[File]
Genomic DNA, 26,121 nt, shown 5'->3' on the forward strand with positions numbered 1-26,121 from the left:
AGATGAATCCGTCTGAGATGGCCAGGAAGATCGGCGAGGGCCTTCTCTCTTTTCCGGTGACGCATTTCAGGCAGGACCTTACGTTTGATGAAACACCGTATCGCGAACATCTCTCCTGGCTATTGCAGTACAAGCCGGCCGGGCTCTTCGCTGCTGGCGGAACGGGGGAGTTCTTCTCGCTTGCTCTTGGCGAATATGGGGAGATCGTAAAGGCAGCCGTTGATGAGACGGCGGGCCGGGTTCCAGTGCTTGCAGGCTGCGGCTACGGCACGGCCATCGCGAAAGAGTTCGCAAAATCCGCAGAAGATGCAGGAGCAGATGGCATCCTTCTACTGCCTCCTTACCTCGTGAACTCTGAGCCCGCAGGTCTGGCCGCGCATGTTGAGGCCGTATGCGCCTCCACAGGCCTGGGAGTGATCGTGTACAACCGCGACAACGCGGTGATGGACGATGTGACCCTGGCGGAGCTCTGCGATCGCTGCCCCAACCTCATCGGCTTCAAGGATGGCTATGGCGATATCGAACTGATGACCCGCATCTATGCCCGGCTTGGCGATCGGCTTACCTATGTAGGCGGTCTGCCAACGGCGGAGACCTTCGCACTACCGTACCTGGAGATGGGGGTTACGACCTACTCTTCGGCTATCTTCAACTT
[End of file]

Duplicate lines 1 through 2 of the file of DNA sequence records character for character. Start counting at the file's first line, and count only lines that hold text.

Genomic DNA, 26,121 nt, shown 5'->3' on the forward strand with positions numbered 1-26,121 from the left:
AGATGAATCCGTCTGAGATGGCCAGGAAGATCGGCGAGGGCCTTCTCTCTTTTCCGGTGACGCATTTCAGGCAGGACCTTACGTTTGATGAAACACCGTATCGCGAACATCTCTCCTGGCTATTGCAGTACAAGCCGGCCGGGCTCTTCGCTGCTGGCGGAACGGGGGAGTTCTTCTCGCTTGCTCTTGGCGAATATGGGGAGATCGTAAAGGCAGCCGTTGATGAGACGGCGGGCCGGGTTCCAGTGCTTGCAGGCTGCGGCTACGGCACGGCCATCGCGAAAGAGTTCGCAAAATCCGCAGAAGATGCAGGAGCAGATGGCATCCTTCTACTGCCTCCTTACCTCGTGAACTCTGAGCCCGCAGGTCTGGCCGCGCATGTTGAGGCCGTATGCGCCTCCACAGGCCTGGGAGTGATCGTGTACAACCGCGACAACGCGGTGATGGACGATGTGACCCTGGCGGAGCTCTGCGATCGCTGCCCCAACCTCATCGGCTTCAAGGATGGCTATGGCGATATCGAACTGATGACCCGCATCTATGCCCGGCTTGGCGATCGGCTTACCTATGTAGGCGGTCTGCCAACGGCGGAGACCTTCGCACTACCGTACCTGGAGATGGGGGTTACGACCTACTCTTCGGCTATCTTCAACTT